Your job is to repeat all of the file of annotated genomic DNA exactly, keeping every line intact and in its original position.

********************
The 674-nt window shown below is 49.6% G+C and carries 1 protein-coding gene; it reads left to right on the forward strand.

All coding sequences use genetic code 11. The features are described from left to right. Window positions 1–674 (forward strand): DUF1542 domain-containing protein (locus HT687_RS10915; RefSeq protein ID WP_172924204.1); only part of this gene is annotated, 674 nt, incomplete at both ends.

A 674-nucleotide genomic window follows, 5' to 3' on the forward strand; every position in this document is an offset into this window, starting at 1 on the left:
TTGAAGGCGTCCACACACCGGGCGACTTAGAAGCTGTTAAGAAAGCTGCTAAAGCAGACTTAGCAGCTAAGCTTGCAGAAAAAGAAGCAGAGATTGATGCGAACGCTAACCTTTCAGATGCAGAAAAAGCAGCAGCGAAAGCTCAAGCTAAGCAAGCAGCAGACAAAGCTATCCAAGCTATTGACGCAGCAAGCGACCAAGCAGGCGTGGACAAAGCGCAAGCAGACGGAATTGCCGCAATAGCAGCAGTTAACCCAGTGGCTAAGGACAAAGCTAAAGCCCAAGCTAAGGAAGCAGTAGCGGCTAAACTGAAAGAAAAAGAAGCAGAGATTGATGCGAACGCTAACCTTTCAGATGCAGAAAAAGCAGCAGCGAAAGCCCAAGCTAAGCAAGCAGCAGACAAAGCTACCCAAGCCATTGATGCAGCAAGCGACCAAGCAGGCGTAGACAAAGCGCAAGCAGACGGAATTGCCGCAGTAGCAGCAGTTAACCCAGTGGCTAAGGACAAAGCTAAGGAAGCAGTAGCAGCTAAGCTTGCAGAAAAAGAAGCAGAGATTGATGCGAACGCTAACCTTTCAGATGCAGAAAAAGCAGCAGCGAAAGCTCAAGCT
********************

The 674-nt window shown below is 49.6% G+C and carries 1 protein-coding gene; it reads left to right on the forward strand.

All coding sequences use genetic code 11. The features are described from left to right. Window positions 1–674 (forward strand): DUF1542 domain-containing protein (locus HT687_RS10915; RefSeq protein ID WP_172924204.1); only part of this gene is annotated, 674 nt, incomplete at both ends.

A 674-nucleotide genomic window follows, 5' to 3' on the forward strand; every position in this document is an offset into this window, starting at 1 on the left:
TTGAAGGCGTCCACACACCGGGCGACTTAGAAGCTGTTAAGAAAGCTGCTAAAGCAGACTTAGCAGCTAAGCTTGCAGAAAAAGAAGCAGAGATTGATGCGAACGCTAACCTTTCAGATGCAGAAAAAGCAGCAGCGAAAGCTCAAGCTAAGCAAGCAGCAGACAAAGCTATCCAAGCTATTGACGCAGCAAGCGACCAAGCAGGCGTGGACAAAGCGCAAGCAGACGGAATTGCCGCAATAGCAGCAGTTAACCCAGTGGCTAAGGACAAAGCTAAAGCCCAAGCTAAGGAAGCAGTAGCGGCTAAACTGAAAGAAAAAGAAGCAGAGATTGATGCGAACGCTAACCTTTCAGATGCAGAAAAAGCAGCAGCGAAAGCCCAAGCTAAGCAAGCAGCAGACAAAGCTACCCAAGCCATTGATGCAGCAAGCGACCAAGCAGGCGTAGACAAAGCGCAAGCAGACGGAATTGCCGCAGTAGCAGCAGTTAACCCAGTGGCTAAGGACAAAGCTAAGGAAGCAGTAGCAGCTAAGCTTGCAGAAAAAGAAGCAGAGATTGATGCGAACGCTAACCTTTCAGATGCAGAAAAAGCAGCAGCGAAAGCTCAAGCT